Towards a Real-time Earthquake Source Determination and Tsunami Early Warning in Northern California

Aurélie Guilhem and Douglas S. Dreger


The Mendocino Triple Junction is the most seismically active region in Northern California, with a variety of unusual seismic events in addition to regular earthquakes. It also represents the southernmost part of the Cascadia subduction zone (CSZ) where potential damaging thrust earthquakes can occur. The current real-time earthquake monitoring is a cascade-type procedure following a joint effort of the USGS Menlo Park and the Berkeley Seismological Laboratory at UC Berkeley. For offshore earthquakes occurring outside of the seismic network, as is the case in the Mendocino region, such a procedure can generate errors in the event detections and locations resulting in incorrect source determinations. With the goal of more efficiently monitoring the offshore region of Northern California, particularly for slow/low-stress-drop and large, possibly tsunamigenic earthquakes, we develop an automatic scanning of continuous long-period ($>$ 20 sec) broadband seismic records following the method proposed by Kawakatsu (1998) and currently in use in Japan (Tsuruoka et al., 2009). In addition, we are proposing an improved algorithm for great earthquakes occurring along the CSZ, that, if implemented in real-time with a continuous scanning algorithm, will provide information that could be utilized for near-source tsunami early warning.

The approach

We are implementing a continuous seismic scanning algorithm following the method proposed by Kawakatsu (1998) that makes use of continuous long-period filtered data. By using this approach, it is possible to calculate moment tensors every two seconds for each point of a spatial grid. We generated a grid of nearly 5,000 virtual sources, with each point being separated by 0.2 degrees in latitude (between 40N and 43N) and longitude (between -123E and -128E) and a 3 km interval in depth (5 to 38 km). We selected four Berkeley broadband stations (HUMO, ORV, WDC, and YBH) for which we computed a catalog of Green's functions using a 1D velocity model of Northern California. In order to detect all earthquakes of small and large magnitudes within the region, we are implementing two parallel-running systems. The first one is an inversion of 380 seconds of data filtered between 20 and 50 sec to detect earthquakes with magnitudes between 3.5 and 7. The second system considers longer records (480 sec) filtered at longer periods (100 and 200 sec) to account for M8+ earthquakes.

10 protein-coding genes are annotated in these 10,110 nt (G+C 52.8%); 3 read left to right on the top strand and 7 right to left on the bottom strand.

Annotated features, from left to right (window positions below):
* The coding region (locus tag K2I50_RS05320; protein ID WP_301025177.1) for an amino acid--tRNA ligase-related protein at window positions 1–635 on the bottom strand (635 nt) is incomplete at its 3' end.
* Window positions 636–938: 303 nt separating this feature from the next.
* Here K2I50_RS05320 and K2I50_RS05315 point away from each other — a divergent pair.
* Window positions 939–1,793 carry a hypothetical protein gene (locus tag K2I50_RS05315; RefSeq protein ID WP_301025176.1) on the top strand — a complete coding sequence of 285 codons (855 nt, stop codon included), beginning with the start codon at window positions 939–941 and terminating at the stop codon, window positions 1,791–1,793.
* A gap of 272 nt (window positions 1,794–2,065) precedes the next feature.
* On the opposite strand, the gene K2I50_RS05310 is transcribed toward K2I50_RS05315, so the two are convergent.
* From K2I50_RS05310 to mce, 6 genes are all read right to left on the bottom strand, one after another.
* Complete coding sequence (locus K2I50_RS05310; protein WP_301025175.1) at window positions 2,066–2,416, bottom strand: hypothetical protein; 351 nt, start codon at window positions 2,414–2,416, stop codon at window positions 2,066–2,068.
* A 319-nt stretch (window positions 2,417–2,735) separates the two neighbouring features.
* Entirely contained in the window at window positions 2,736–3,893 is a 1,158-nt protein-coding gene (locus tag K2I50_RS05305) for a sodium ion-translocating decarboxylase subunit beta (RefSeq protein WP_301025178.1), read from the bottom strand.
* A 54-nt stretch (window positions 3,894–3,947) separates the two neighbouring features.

Detecting a M8+ earthquake

Figure 2.40: Comparison of the frequency bands (0.02-0.05 Hz and 0.005-0.01 Hz) and corresponding Green's functions for a magnitude 8 earthquake along the CSZ.
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The CSZ that marks the subduction of the Pacific Plate beneath the North American Plate can produce very large and tsunamigenic earthquakes - magnitude 9.0 or greater - if rupture occurs over the entire area. The last known great earthquake in the region was in January of 1700, and geological evidence indicates that great earthquakes may have a return time of 300 to 600 years. Because there is no available seismic data for a magnitude 8+ earthquake in the study region, we performed a series of synthetic tests for such large events, defined with uniform and variable slip models along the subduction zone. Figure 2.40 illustrates the need to look for longer period data for a M8+ earthquake. Indeed we find that inversions using the 20-50 sec passband fail to recover the seismic moment and location of the tested event. The moment is underestimated, yielding only a M6.7 for a M8.2 synthetic earthquake, and our best solution is located onshore (Figure 2.41a). The narrow band processing and the point-source synthetic only fit a small portion of the record, and the inversion is not sensitive to the total moment of the event.